We are working on API's that call other API's that will inevitably retrieves/update a system of record like an SQL, MySQL or other database. Sometimes we'll have 3/4 layers of API's before the SOR is hit.

Normally I would use a repository class when executing functions against a system of record directly via Entity Framework or ADO.NET etc.

In this case, we don't interact with a SOR directly, but instead through another API.

Should this logic sit in the service rather than the repository?

Rather, is there any real benefit to separating this code into a repository class?

To my knowledge, a repository class should contain no business logic.

The purpose or main benefit of a repository to me is the ability to decouple the DAL from the rest of the code, e.g. when swapping between e.g. a SQL and MySQL database.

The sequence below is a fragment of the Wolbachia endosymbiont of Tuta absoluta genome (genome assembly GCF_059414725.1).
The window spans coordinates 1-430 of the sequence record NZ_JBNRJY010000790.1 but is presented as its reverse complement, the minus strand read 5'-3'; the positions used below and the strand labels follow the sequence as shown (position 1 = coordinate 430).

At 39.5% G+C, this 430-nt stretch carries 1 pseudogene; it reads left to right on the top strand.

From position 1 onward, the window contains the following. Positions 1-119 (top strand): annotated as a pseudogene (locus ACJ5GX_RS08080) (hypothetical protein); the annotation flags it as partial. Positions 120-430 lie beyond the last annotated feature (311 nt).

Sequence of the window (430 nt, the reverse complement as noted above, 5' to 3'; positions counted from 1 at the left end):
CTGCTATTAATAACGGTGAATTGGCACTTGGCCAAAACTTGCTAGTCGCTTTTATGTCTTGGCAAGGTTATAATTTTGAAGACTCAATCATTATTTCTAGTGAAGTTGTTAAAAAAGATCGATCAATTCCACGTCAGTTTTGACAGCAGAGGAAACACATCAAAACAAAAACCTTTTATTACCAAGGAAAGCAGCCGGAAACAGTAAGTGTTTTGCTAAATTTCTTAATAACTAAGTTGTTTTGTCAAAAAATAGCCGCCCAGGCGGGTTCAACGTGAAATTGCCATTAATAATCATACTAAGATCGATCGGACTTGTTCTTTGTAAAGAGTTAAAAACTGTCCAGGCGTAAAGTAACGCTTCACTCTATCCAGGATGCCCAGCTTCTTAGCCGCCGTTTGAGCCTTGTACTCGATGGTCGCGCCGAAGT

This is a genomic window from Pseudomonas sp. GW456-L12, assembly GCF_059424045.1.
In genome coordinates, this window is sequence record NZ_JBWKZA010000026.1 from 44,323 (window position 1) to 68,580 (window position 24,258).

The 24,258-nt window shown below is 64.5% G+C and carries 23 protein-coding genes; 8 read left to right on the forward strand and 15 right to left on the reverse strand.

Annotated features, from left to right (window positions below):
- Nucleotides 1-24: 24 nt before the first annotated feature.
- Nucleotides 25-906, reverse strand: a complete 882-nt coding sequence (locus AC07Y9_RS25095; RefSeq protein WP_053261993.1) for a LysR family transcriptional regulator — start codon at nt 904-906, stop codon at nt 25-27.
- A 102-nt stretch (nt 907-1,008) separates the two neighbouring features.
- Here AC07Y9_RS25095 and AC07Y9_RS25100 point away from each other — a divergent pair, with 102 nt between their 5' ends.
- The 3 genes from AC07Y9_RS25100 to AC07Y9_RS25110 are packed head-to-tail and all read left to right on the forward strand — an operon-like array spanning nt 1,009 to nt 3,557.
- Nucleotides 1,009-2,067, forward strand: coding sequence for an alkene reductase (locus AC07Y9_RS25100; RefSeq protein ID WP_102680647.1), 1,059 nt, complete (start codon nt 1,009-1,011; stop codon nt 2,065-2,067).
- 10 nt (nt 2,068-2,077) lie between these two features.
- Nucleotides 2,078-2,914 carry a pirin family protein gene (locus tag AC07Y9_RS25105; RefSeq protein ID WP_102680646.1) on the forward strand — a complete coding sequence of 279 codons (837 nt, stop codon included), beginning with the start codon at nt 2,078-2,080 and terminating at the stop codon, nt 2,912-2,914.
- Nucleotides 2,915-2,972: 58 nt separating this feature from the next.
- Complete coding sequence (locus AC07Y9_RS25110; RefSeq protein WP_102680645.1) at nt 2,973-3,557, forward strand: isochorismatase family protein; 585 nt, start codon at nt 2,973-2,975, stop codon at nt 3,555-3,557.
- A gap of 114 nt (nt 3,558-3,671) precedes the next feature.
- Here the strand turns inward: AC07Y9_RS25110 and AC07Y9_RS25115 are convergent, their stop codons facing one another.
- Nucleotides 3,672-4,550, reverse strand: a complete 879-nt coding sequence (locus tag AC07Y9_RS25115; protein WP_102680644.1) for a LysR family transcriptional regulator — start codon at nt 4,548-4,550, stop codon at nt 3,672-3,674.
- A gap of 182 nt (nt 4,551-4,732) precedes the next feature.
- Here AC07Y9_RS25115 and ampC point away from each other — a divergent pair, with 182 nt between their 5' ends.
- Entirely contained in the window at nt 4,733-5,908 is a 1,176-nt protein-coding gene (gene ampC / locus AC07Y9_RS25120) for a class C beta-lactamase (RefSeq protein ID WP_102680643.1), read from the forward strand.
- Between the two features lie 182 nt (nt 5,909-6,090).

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The calls to other APIs should go in the repository layer.

The service layer shouldn't care how it gets its data, no matter where that data comes from.

The job of a repository isn't communicating with a database, it's to interoperate with a data source and abstract those details from the rest of the system. It retrieves data and, just as importantly, translates that data from the source's language and layout to the service's language and layout and vice versa, be that from database tables to objects, JSON to objects, or other formats.

That's not business logic, that's data logic, and belongs separate from it.

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